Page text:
• Temperature of 75-80 F
  • Salinity 1.024-1.026
  • pH 7.7-8.3
  • 0 Ammonia/Nitrite
  • Near 0 Nitrate
  • >1 Phosphate
  • Frequent Feedings
  • Frequent Water Changes
  • Sand Substrate

Emaciated, malnourished mandarins will never breed and may even turn hostile towards each other. Always give the mandarins plenty of feedings and ensure their health before watching for rises/mating. Spotted Mandarins who have been trained to eat frozen foods are much easier to breed, as a few mysis shrimp will provide much more nutrition than hours of hunting pods.

At lights out, and with tanks on timers just before lights out, the male will begin to swim excitedly around the tank will his fins fully extended. This is him seeking any females in the area. If the female accepts the invitation they will swim together, touching fins. After enough courting they will begin what is known as a ‘rise‘. This is where the mandarins lock fins and swim towards the surface of the tank. At the top of the rise the mandarins will separate and either start another rise or resume normal behavior. After enough rises the mandarins will release their eggs and genetic materials. This can range between 50 and 300 eggs depending on the health of the mandarin. Likewise the fertilization rate will depend on the males health.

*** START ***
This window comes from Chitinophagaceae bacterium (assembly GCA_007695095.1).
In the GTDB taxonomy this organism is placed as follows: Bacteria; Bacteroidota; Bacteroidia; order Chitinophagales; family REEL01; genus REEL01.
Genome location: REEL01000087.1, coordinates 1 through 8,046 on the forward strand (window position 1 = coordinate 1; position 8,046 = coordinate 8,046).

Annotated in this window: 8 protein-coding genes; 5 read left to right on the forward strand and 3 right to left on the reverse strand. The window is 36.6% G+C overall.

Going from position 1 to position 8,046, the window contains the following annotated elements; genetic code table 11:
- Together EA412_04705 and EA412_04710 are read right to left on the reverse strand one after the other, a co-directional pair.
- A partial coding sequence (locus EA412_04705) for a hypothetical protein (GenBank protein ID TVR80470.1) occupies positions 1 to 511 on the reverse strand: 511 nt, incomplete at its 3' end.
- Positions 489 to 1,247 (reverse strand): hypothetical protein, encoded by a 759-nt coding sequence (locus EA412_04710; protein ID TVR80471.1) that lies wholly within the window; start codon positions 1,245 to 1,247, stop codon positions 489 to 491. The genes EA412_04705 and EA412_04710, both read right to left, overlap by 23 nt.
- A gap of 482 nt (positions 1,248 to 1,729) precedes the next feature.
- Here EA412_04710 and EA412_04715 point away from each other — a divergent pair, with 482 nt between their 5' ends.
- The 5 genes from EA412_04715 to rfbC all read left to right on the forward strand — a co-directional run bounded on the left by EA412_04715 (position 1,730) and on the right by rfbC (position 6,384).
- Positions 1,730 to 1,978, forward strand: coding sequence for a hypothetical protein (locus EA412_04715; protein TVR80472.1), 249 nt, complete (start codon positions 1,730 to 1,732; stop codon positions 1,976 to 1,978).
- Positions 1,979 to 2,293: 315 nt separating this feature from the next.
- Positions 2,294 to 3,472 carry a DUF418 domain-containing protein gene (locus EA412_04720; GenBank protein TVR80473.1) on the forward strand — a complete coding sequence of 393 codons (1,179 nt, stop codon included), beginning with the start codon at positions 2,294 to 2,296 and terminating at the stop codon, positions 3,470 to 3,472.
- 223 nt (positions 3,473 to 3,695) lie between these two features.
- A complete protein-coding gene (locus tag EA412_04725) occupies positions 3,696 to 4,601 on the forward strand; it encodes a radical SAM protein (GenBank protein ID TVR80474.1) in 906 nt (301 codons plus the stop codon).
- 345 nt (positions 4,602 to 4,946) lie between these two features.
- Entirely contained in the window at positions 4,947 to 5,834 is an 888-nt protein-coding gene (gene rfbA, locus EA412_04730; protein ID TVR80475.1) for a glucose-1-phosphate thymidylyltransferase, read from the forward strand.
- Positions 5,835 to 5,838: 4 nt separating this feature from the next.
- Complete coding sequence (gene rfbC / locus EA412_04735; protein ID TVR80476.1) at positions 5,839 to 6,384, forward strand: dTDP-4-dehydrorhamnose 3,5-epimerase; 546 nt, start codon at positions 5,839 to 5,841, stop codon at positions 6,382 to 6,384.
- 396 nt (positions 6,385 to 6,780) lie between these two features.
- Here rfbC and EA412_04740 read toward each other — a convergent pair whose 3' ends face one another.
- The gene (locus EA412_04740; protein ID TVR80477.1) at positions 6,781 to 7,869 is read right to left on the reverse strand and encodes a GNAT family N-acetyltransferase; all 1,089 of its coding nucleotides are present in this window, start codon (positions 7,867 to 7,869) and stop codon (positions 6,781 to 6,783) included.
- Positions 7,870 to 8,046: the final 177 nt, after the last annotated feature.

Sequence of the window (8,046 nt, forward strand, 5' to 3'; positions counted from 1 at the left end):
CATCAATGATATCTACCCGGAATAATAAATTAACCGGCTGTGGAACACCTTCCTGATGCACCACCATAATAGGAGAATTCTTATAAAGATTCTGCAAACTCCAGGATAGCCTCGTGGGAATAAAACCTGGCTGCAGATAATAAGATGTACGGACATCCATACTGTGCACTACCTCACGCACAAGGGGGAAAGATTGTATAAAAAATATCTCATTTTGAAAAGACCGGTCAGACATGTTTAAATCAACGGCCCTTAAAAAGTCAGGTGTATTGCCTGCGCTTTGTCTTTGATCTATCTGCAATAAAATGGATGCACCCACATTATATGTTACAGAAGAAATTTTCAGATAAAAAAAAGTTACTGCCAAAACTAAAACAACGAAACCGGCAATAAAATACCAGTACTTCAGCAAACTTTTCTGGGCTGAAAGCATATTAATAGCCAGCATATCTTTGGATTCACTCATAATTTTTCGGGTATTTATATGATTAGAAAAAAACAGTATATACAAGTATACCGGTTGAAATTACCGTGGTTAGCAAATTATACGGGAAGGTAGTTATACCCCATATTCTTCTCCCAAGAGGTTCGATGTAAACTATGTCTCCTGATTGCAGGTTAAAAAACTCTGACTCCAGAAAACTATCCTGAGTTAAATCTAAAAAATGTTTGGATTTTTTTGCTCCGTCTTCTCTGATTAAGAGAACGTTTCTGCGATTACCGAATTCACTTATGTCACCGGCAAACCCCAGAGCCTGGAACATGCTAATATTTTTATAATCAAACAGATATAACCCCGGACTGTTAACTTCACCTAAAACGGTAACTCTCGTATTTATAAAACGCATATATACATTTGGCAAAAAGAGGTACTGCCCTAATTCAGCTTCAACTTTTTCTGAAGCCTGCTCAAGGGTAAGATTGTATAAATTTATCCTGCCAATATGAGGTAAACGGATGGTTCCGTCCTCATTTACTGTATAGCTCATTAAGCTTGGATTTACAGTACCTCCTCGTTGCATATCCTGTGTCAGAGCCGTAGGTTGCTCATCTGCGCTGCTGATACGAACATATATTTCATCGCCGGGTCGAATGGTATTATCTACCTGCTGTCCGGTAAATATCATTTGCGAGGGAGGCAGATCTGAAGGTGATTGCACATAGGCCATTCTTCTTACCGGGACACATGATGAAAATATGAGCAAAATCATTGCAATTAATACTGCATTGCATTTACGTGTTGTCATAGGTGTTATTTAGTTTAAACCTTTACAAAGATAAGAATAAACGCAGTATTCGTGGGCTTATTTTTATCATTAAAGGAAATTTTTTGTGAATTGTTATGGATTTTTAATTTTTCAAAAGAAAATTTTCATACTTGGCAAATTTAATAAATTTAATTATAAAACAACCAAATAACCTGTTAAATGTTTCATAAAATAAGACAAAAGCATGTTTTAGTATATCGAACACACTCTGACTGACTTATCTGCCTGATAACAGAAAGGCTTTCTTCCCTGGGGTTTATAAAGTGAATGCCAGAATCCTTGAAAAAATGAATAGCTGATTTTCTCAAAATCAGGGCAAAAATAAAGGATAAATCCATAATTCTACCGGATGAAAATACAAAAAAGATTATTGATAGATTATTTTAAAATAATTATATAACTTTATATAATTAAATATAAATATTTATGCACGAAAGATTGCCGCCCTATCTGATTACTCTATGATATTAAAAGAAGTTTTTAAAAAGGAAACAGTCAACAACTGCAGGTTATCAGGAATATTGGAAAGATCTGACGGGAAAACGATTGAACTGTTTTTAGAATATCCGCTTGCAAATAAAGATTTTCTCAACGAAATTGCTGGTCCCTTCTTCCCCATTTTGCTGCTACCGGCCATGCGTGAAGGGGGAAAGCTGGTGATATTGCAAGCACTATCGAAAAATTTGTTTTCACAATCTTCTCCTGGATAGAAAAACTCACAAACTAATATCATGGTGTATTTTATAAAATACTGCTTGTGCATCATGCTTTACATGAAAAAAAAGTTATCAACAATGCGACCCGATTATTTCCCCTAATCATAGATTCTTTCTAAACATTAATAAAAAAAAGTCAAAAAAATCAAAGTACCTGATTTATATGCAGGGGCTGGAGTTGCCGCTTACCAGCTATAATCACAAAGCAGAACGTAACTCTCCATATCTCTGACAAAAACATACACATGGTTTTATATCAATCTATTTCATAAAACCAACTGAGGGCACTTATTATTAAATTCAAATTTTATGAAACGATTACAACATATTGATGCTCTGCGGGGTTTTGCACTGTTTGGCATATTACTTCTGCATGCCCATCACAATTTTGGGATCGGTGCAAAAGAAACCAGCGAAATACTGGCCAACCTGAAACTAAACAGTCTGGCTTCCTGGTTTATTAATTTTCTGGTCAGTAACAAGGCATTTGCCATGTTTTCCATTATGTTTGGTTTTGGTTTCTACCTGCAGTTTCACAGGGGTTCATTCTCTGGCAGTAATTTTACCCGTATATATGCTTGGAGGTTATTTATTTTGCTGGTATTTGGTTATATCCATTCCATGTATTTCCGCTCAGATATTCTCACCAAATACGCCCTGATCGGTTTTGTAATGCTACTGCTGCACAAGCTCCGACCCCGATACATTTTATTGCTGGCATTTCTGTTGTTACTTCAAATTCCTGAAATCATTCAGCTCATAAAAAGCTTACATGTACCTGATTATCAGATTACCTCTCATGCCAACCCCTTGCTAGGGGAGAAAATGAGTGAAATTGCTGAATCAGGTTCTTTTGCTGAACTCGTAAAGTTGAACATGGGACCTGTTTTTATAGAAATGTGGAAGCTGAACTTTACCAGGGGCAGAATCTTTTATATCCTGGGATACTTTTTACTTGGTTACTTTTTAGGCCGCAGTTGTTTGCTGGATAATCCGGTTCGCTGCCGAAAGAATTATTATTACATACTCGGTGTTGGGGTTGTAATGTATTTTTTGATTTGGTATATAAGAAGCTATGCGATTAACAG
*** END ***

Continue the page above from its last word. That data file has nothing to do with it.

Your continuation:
To attempt rearing fry remove the eggs from the tank as soon as possible. It is best to turn off any filtration when you first notice the mating to avoid them being sucked in. These eggs should then be placed in an incubator with the temperature between 75-79 degrees Fahrenheit. For the highest survival rate these eggs should be kept suspended in the water column(body of water) by a gentle current. This is easiest to do by using a device known as a kreisel.

Green Mandarin eggs will hatch within 24 hours of spawning, having no more than a body and tail. After 4 days they will form eyes and a mouth, enabling them to hunt small foods such as rotifers and phytoplankton. Continue to feed them these for three weeks. At this point they should be switched to copepods or amphipods, which ever you find easier to provide. I personally always have at least two tisbe copepod cultures running as they are easy to sustain and provide excellent nutrition for mandarins. Pods can be continually purchased, but it is much more expensive.

In the middle of the 8th week they may be trained to eat frozen or pellet foods, but this should still be supplemented by copepods. Refer to the feeding section on training them to eat prepared foods.

Remember: The constant addition of all these foods will result in dirty waters, which fry cannot live in. You will need to perform frequent water changes to prevent this from happening. Use a sieve or micron net of 53 or less microns to catch pods from removed water. These can be placed back into the tank for higher efficiency/no waster food.

Fry will begin assume their final look around 7 weeks after hatching. They can be released into the tank after they reach 1-1.5 inches in size. Remember the male to female ratio still applies and fry are best introduced at lights out. For the best results rearrange the tank before adding the fry to an existing tank. This removes all territories and puts the fry on equal footing with existing tank mates.